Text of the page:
Go, much-lov'd youth! with every blessing crown'd,
And Laura's wishes ever guard thee round.
Me to the silent shades, and sad retreat,
Where love's expiring flames forget their heat,
Death wooes all-powerful: ere he parts the clew,
Once more thy Laura bids her love adieu ;
Bids health and affluence
Bids thee be lov'd, be happy, and ador'd!
In ease, in mirth, glide each glad hour away ;
No pain to spot thy fortune's cloudless day;
No sigh to swell, no tear to flow for me!
O grant, Heaven, all !-but grant thee constancy !
Yet from my hand this last address receive ;
This last address is all that hand can give.
In vain thy bark with spreading canvas flies,
If these fad lines shall meet thy conscious eyes,
And, taught with winning eloquence to move,
The winds and waters waft the voice of love ;
That voice, (O grant what dying lips implore !)
Alks but one tear from thee, and asks no more!
Then world, farewel! farewel life's fond desires,
False flattering hopes, and love's tormenting fires.
Already, Death, before my closing eyes
Thy airy forms and glimmering shades arise.
Hark! hear I not for me yon passing bell
Toll forth, with frequent pause, it's sullen knell ?
Waits not for me yon fexton on his spade,
Blithe whistling o'er the grave his toil has roade?
Say, why yon hearse with fading flowers is crown'd,
Apd midnight gales the deep-mouth'd dirge resound 2
Hail, lifter worms ! and thou my kindred dust,
Secure to you my weary limbs I trust.
Dim burns life's lamp; O Death! thy work compleat,
And give my soul to gain her last retreat.
Such as before the birth of Nature sway'd,
Ere springing light the first Great Word obey'd.
Let filence reign; come, Fate, exert thy mights
And, Darkness, wrap me in eternal night!
N the banks of the Styx, as a beautiful gholt,
In resemblance the shade of the Goddess of Love,
Was revolving the days when a counters and toast
She flaunted about in the regions above;
News arriv'd, which foon made all Elyfium to ring,
That the Fatės a great monarch had summond to reft,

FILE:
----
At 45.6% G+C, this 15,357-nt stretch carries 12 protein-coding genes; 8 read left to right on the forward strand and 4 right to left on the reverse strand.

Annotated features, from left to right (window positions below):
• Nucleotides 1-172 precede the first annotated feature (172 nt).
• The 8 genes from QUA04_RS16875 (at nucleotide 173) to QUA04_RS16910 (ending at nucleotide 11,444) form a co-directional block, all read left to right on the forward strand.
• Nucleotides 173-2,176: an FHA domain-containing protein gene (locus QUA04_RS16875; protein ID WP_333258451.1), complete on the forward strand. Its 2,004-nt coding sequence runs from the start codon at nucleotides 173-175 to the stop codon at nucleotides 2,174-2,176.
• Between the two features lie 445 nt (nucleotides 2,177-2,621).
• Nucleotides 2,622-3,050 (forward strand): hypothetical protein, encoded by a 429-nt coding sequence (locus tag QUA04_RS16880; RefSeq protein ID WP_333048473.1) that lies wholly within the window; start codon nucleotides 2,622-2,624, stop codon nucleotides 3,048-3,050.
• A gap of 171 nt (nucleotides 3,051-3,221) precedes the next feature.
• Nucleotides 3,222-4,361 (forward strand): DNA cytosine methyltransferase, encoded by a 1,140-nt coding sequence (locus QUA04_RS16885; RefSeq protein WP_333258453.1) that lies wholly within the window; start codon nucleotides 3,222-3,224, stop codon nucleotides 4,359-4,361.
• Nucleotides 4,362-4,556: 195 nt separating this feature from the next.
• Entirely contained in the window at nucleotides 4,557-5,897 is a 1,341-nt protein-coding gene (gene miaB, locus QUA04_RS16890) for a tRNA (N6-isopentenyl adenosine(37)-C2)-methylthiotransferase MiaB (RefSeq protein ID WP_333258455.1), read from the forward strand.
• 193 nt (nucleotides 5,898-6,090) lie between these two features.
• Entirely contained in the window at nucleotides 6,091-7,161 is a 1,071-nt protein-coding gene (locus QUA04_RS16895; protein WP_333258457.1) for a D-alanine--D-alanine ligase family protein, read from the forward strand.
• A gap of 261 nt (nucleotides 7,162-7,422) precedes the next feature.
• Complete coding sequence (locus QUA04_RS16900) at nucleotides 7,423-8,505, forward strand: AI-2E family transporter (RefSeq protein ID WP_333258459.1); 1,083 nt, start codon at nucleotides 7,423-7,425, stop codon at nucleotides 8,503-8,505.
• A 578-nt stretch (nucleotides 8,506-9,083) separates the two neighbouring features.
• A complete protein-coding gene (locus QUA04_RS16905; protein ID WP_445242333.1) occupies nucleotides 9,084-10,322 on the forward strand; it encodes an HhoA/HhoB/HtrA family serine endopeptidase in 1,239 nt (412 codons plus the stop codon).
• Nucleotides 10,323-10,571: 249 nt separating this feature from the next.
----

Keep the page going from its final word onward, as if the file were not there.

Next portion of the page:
In calling Old England's late father and king
To a crown of reward in the realms of the (s'd.
My lady was vex'd to be robb’d of th’occasion,
By dying before him so mal-a-propos,
Of seeing his royal young heir's coronation,
And making a party herself in the show.
She therefore in hafte skipp'd away to the ferry
• Here, Charon ! you're empty ; come, take over me ; • I'm resolv'd to go back to the world in your wherry,
· The only fine fight I e'er miss'd of, to fee.'
Old Charon most civilly bow'd to my lady;
Stepp'd out of his wherry, and handed her in : But finding the wanted a pafs, was as ready
Her ladyfhip roughly to turn out again.
Then skudding away to the court in a hurry,
Direct, for a passport, to Pluto she ran ; And put Madam Proserpine into a furry,
Who thought he was come to seduce her good man.
Gloomy Dis grimly smil'd at the lady's request,
But more at her whimsical motive and reason; And, having malignly a mind for a jest,
Represented her suit as a thing out of season.
• I cannot,' said he, • lady fair,' with a frown,
• Indulge ev'ry ghost in it's wanton desire ; « But if for their fakes wife or husband come down,
• I then might reftore the fond fouls they require.
Since Orpheus, however, in risque of his life,
• Long ago made us ftare with his musick and passion,
Not a soul hath come down, or for husband or wife ;
. So that journies of this kind are quite out of fashion.
• Yet, as you're a beauty, the favour I grant ye ;
• But wherefore again should you covet on earth, « To mix with a crowd, that perhaps only want ye
To make you the theme of impertinent mirth?